Biz/TechSave the date for Data 2.0

Data Driven returns for another in-depth conference on byte-sized journalism.
ETC StaffNovember 19, 2018933 min

Pirasanth Gunasekaram

Biz/Tech Reporter

Canada’s most prolific investigative reporters, developers, coders and data advocates are participating in a data journalism symposium hosted by Humber college.

Data Driven 2.0 held Nov. 16 at Google Headquarters on Richmond Street in downtown Toronto is the second annual symposium for the event.

Nooreen Hussain, the research project coordinator for School of Media Studies at Humber, said there will be a variety of segments during the event like a conference, guest speaking and interactions with other journalists.

She said data has become very important to journalism.

“We have a [session] called the Data Driven Show and Tell which will bring in some of the best data journalists and breakdown what their favorite data projects in 2018 were,” Hussain said. She said data is often the starting point in story research.

Another segment includes Carolyn Thompson, a freelance journalist, which will be there to talk about challenges of pursuing data in countries such as South Sudan and in Kenya.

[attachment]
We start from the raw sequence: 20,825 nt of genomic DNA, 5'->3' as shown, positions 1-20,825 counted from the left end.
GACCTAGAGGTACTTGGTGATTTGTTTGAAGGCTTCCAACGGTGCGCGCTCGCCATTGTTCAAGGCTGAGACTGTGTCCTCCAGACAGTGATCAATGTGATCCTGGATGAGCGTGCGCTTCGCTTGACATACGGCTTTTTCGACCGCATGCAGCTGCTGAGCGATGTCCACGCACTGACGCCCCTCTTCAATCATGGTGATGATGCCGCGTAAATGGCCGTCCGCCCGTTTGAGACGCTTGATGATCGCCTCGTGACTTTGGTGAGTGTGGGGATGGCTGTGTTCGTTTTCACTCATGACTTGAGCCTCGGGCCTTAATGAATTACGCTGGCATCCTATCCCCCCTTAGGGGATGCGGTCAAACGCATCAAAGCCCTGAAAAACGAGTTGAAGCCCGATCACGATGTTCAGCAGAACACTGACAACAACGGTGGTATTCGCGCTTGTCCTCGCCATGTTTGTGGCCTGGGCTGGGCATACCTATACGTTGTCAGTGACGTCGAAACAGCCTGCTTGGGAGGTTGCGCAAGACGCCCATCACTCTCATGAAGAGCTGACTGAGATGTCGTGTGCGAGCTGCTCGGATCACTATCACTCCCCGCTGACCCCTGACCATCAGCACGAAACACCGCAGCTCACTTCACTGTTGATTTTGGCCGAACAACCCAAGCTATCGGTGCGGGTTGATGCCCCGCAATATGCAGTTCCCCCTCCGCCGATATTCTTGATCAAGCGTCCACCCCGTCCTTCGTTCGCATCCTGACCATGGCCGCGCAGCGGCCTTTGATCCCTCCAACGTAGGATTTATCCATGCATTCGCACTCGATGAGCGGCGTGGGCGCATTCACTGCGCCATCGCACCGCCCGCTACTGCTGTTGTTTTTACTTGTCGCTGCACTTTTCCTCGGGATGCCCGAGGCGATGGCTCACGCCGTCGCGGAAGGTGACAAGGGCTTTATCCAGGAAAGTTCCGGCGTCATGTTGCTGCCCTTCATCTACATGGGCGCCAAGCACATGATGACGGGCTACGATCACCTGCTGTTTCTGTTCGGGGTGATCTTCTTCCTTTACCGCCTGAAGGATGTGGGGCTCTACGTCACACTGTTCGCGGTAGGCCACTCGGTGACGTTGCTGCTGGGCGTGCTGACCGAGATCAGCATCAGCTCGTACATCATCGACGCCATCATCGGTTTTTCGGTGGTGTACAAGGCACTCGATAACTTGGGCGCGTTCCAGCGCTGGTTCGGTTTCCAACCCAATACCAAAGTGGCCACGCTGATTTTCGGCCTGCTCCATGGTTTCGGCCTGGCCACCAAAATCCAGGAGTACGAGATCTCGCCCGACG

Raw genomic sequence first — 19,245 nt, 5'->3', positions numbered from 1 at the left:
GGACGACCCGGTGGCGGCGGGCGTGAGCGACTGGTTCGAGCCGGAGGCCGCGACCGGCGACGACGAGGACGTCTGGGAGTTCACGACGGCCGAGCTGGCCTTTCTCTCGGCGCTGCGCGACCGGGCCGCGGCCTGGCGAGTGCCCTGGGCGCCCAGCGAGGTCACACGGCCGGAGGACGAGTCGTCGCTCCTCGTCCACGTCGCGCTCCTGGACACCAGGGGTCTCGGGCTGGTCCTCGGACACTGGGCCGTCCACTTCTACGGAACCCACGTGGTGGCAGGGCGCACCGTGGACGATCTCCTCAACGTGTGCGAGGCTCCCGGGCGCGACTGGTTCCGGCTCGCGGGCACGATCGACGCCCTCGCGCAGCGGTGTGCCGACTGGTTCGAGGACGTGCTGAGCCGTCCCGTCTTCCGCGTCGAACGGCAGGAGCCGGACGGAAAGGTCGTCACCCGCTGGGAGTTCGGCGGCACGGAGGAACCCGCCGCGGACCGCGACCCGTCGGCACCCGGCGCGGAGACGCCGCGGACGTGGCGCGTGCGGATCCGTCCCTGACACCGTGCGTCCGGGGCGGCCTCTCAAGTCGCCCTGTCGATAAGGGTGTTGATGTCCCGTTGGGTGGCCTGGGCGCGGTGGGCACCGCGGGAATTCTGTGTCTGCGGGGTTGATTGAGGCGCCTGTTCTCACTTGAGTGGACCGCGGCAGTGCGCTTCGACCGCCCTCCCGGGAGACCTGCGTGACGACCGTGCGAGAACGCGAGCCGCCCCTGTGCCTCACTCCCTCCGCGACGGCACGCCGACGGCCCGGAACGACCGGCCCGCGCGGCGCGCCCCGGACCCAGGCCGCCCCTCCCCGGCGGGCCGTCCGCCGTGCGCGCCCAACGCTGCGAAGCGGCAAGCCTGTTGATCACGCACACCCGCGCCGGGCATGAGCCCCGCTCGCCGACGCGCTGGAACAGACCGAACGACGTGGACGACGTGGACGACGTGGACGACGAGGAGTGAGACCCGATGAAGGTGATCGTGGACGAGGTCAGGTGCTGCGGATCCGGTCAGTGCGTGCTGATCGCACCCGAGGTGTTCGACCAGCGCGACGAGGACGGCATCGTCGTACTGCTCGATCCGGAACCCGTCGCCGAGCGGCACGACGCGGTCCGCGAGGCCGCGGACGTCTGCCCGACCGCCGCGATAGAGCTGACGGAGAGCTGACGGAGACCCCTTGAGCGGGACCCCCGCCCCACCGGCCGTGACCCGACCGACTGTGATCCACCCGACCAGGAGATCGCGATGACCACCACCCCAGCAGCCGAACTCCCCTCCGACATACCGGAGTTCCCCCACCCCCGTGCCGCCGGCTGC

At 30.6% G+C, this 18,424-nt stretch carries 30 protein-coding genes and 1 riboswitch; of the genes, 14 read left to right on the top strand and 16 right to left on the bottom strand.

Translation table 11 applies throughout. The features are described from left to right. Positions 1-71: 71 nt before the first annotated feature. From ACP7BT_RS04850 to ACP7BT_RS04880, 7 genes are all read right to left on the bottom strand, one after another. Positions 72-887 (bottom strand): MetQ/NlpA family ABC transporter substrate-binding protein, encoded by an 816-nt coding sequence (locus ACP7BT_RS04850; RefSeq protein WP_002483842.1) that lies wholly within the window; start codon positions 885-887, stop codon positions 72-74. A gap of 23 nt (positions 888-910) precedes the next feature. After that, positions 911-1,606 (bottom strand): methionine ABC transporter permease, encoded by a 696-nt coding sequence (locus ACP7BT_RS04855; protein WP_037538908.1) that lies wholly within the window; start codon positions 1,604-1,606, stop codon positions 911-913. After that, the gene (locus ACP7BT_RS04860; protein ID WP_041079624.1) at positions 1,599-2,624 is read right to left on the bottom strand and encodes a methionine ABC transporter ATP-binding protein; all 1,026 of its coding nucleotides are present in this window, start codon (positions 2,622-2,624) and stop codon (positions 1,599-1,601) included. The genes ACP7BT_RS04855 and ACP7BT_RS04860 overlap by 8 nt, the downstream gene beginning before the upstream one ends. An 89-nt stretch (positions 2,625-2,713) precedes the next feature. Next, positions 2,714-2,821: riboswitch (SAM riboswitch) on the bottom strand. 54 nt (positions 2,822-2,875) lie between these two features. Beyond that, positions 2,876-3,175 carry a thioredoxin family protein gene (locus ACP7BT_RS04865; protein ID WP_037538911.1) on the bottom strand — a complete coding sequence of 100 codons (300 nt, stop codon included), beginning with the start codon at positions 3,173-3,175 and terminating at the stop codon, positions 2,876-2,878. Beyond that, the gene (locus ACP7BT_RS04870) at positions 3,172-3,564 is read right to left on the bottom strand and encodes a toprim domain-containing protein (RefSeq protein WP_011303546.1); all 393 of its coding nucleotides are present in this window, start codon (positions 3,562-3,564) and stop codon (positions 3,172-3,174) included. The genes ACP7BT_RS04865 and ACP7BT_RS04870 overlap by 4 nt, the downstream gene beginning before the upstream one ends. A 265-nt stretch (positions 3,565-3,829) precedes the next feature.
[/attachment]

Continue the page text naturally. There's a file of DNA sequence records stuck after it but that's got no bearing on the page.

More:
CBC’s Valerie Ouellet, a Senior Data Journalist, and William Wolfe-Wylie, a Senior Developer, will also be there to talk about their undercover investigation of how Ticketmaster was helping scalpers sell tickets.

There will be other segments in the event such as the Data Driven Startup where there will be the opportunity to talk to journalists about data.

David Weis a journalism professor and one of the organizers for the event, said Google Toronto is letting Humber use its building for the event because of him.

“I’ve personally known the people at Google Canada and Google News Lab for several years,” Weis said “I asked them if they were willing to let us have it [at Google Toronto HQ] and they said yes.”

Andrew Ainsworth, the School of Media Studies and  information Technology Associate Dean, said data is important to journalism because it adapts to today’s culture.

“With the availability of large data sets from public or private organisations or through actual data gathering we [are] able to analyze data and tell [stories] with the information we have that we weren’t able to do before,” Ainsworth said.

Weis said finding data is another way to understand the world.

“Journalists have to keep up in order to report on what is basically becoming the digitisation of everyday life,” Weis said.

This one-day data journalism symposium will take place on Friday, November 16, 2018 – from 9:00am to 6:00pm at Google Toronto HQ.

ETC Staff